Having children is a joy and a blessing. Any parent would attest to that as they witness the growing years of the child, how their physical appearances change, and how their personalities get shaped. Yet every parent knows that as the child grows, bouts of temper tantrums are bound to appear, and frequent episodes of this where the child is uncontrollable, frustrating, and even dangerous may leave the parent tired, frustrated, and angry.
Temper tantrums are normal. Getting angry and feeling angry is a normal human emotion, and every child is to experience such emotions in order to learn how to handle them and express anger constructively. If your child is often hard to handle and may leave you clueless about what to do next, fear not, as there are tried and tested ways on how to handle a child’s temper tantrums.
Child psychologists argue that temper tantrums are a result of the frustrations of the child, and is often seen at the age of two, or known as the “terrible twos”. What you can do to prevent temper tantrums is to reinforce in your child the sense of autonomy by providing him choices, such as what to wear, when to brush, what to do first, etc. Another thing to consider is to determine the cause of the tantrum, and see if you can find solutions to remedy it.
If the child is experiencing a full-blown temper tantrum, the first thing you must do as a parent is to keep your emotions at bay. Hurting the child, scolding, or humiliating him can have detrimental effects and send messages to the child that violence is acceptable. One technique you can employ is “time out”, where the child is sent to his room or to a corner to be able to let him sort out his emotions without having an outburst. Employ a time-out of 10 minutes, no more than that, and do not leave the child alone.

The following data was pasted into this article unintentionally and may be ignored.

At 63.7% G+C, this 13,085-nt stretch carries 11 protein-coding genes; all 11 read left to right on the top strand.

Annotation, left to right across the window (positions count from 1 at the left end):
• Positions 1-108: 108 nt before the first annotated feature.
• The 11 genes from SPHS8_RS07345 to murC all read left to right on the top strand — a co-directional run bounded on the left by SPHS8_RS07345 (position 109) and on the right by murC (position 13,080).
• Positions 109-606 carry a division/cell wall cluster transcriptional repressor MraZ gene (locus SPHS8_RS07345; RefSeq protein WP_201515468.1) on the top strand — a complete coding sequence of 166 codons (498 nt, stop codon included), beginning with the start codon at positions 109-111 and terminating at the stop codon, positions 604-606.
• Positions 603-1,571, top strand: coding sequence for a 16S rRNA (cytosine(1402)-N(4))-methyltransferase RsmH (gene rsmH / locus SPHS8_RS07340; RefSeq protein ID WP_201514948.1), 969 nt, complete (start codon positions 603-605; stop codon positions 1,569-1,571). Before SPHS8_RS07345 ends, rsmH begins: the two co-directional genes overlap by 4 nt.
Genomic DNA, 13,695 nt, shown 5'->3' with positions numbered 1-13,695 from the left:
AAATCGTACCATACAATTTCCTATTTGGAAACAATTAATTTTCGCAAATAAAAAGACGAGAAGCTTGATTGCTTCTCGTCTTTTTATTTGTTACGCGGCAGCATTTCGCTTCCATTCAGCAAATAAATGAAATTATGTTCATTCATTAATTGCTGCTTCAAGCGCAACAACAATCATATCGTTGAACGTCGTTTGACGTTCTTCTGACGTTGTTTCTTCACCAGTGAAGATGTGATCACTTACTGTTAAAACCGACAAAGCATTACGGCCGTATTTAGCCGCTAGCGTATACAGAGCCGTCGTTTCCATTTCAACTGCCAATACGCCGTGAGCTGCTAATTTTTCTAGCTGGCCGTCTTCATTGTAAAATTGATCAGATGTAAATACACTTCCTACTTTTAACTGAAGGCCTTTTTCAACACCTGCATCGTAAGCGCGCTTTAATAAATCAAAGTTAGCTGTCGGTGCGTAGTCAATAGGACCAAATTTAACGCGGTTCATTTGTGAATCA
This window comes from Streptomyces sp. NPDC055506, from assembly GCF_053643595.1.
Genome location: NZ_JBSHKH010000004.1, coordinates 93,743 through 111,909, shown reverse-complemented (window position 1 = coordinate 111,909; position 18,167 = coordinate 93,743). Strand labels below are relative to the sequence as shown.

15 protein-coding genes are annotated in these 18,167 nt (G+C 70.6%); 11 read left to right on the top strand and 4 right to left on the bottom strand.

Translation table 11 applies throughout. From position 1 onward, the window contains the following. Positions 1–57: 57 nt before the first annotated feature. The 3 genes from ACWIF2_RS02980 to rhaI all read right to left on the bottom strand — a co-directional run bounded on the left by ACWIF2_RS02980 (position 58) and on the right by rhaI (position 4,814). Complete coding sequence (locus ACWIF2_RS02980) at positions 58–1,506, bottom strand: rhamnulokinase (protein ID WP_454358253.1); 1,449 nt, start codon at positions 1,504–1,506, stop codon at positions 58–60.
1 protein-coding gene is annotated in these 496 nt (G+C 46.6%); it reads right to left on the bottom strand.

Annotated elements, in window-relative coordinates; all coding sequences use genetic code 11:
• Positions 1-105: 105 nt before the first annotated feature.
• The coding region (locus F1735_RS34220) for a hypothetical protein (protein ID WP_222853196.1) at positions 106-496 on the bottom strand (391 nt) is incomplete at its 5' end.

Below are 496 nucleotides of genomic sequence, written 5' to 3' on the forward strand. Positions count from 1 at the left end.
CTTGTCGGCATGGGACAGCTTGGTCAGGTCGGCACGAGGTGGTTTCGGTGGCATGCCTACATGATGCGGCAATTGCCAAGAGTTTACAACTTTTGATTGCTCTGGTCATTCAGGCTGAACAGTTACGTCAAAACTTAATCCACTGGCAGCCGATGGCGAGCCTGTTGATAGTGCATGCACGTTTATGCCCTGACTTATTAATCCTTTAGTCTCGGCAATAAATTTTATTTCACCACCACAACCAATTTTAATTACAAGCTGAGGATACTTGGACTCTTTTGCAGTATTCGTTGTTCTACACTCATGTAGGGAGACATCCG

Once the tantrum has passed, do not reward the child with the coveted result, as it will reinforce in him that having a tantrum is way to get things. Instead, sit with the child and talk to him, explain why you have done your actions, and try to know the reason behind the tantrum. In doing so, you are reinforcing that you are with the child, and not against him, making him feel that expressing anger is not a bad thing to do.
As the child grows older, he is in a better position to control his emotions, leading to fewer tantrums. It is essential that you, as a parent, learn how to deal with this, to help the child grow emotionally healthy and stable.